Susanne Schreiber started her career in Munich, Germany, as attorney-at-law in an international law firm. She specialised in tax law and qualified as a German tax adviser. After relocating to Switzerland, she qualified as a Swiss certified tax expert and continued to support multinationals and private equity firms in their M&A activities. After heading the Swiss M&A tax department of a big four company, Susanne joined Bär & Karrer AG as co-head of its tax department. Her main focus and expertise is on Swiss and international corporate tax law, mainly advising on complex sophisticated restructurings, capital markets, financing and M&A transactions.
WHAT DREW YOU TO A CAREER AS A LAWYER?
Initially I studied law in order to avail myself of a variety of career options, ranging from the judiciary and in-house counsel to a practising lawyer. I enjoy supporting clients and analysing issues to find the best and smartest solutions to their problems – and as a lawyer the work is intellectually challenging, dynamic and never boring or repetitive!
WHY DID YOU CHOOSE TO SPECIALISE IN CORPORATE TAX?
Tax is a very creative and multidimensional area, at the interface between the legal interpretation of laws and the economic structuring of transactions. I like to assess and model accounting and tax implications as this adds an additional layer to pure legal work. This combination attracted me to specialising in tax and I moved from a law firm to a big four company to improve and more acutely develop my economic understanding and international corporate tax skills.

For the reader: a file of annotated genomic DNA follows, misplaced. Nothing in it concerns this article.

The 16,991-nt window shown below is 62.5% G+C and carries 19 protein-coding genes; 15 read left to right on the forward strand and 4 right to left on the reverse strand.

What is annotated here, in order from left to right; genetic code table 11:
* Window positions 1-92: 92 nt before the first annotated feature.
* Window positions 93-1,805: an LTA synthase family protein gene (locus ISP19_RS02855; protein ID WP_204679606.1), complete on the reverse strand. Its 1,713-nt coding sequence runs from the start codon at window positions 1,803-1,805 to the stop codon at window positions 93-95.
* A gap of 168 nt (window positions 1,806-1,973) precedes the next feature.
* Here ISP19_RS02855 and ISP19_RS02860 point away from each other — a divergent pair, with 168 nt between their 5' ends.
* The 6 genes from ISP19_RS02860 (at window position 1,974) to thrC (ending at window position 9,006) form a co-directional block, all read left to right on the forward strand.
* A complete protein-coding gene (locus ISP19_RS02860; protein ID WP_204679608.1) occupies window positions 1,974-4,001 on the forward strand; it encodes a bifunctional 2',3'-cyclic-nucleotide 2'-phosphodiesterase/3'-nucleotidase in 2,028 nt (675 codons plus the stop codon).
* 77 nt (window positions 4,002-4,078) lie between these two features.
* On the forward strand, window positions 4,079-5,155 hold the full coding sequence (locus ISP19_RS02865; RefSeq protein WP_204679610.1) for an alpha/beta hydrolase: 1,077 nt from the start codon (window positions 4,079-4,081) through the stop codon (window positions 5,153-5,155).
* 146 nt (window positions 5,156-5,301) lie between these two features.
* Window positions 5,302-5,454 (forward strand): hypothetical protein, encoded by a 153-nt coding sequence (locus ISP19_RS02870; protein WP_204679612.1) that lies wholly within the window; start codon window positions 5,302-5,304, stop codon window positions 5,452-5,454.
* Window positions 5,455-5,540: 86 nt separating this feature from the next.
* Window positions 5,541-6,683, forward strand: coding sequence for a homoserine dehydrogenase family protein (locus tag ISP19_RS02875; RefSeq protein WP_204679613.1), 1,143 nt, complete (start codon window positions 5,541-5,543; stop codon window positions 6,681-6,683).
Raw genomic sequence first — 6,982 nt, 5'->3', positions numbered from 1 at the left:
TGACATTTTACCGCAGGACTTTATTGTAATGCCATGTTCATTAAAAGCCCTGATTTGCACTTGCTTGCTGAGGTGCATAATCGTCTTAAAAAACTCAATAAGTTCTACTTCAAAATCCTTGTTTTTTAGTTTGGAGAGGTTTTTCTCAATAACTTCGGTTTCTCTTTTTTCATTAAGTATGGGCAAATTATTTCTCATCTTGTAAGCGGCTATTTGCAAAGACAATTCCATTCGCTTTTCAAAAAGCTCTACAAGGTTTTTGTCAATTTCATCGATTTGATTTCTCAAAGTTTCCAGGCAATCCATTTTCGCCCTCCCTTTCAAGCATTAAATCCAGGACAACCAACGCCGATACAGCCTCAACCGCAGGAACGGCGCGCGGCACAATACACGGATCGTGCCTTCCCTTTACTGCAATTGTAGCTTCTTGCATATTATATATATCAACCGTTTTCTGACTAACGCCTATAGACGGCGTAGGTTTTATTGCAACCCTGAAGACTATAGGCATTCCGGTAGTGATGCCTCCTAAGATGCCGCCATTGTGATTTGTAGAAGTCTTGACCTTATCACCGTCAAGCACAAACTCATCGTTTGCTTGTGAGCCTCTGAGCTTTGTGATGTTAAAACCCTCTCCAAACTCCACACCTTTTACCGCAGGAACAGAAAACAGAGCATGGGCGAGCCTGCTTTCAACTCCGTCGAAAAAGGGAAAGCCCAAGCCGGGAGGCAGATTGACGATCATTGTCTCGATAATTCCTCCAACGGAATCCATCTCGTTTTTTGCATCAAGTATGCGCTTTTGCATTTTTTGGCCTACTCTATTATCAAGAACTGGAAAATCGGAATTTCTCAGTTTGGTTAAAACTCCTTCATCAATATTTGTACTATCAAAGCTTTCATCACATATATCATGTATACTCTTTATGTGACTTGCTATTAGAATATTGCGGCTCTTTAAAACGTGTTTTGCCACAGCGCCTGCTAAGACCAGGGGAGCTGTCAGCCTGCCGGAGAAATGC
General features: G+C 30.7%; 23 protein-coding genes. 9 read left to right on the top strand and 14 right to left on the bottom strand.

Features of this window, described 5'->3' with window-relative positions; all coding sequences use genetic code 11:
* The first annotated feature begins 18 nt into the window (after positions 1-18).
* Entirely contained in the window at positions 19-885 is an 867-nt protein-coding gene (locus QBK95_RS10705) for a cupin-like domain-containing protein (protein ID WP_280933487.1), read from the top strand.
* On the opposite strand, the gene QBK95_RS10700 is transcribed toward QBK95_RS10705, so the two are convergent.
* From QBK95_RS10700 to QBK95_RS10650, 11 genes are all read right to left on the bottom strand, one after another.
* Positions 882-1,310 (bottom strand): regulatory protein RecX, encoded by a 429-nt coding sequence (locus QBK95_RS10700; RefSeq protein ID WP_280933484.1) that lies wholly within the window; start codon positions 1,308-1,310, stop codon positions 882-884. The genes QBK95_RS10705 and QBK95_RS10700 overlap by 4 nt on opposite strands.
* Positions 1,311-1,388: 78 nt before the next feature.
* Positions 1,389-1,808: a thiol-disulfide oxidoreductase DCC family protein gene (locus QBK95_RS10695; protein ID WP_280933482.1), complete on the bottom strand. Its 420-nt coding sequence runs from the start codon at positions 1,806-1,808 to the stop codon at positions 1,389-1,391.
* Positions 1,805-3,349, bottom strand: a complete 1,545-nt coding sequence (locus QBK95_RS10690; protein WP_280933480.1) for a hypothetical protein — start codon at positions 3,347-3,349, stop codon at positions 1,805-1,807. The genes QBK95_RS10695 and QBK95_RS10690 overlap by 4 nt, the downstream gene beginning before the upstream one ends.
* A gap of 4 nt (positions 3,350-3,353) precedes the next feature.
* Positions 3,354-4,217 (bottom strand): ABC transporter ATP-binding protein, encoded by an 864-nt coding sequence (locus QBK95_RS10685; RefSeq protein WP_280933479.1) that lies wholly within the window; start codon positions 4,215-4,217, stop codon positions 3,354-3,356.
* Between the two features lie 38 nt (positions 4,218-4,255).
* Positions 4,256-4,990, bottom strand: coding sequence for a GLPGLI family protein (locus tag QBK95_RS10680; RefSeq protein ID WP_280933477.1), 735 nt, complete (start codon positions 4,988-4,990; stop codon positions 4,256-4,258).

HOW HAS THE TAX DEPARTMENT AT BÄR & KARRER DEVELOPED SINCE YOU BECAME CO-HEAD?
Daniel Bader and I have been heading the tax department of Bär & Karrer since the end of 2015. This partnership is a perfect match in light of our focus areas (tax advice for private clients and companies respectively) and our backgrounds. We have meanwhile successfully expanded our practice with a new tax partner in Geneva and have grown to the second largest tax team within a Swiss law firm.
IN WHAT WAY HAS THE OECD BEPS ACTION PLAN IMPACTED THE PRACTICE AREA IN SWITZERLAND?
Swiss companies have a very strong international footprint with many multinationals choosing to have a Swiss base or headquarters. The increase in tax transparency (eg, with the exchange of tax rulings or country-by-country reporting) as well as the discussion in the public domain on moral aspects of tax structuring, have prompted many companies to reconsider their setup. Since Switzerland is well known for its stable economy, business-friendly environment and highly qualified workforce as well as moderate taxes many companies have increased their substance in Switzerland or have relocated their offshore activities to Switzerland. The changes to the transfer pricing guidelines have put additional pressure on groups to establish robust, sustainable structures and the focus of our work is now more on the avoidance or mitigation of double taxation, in particular in view of many unilateral anti-abuse provisions or rules to restrict the deduction of cross-border expenses.
WHAT CURRENT PROPOSALS ARE THERE FOR CORPORATE TAX REFORM IN SWITZERLAND AND HOW DO YOU EXPECT THEY WILL IMPACT THE MARKET?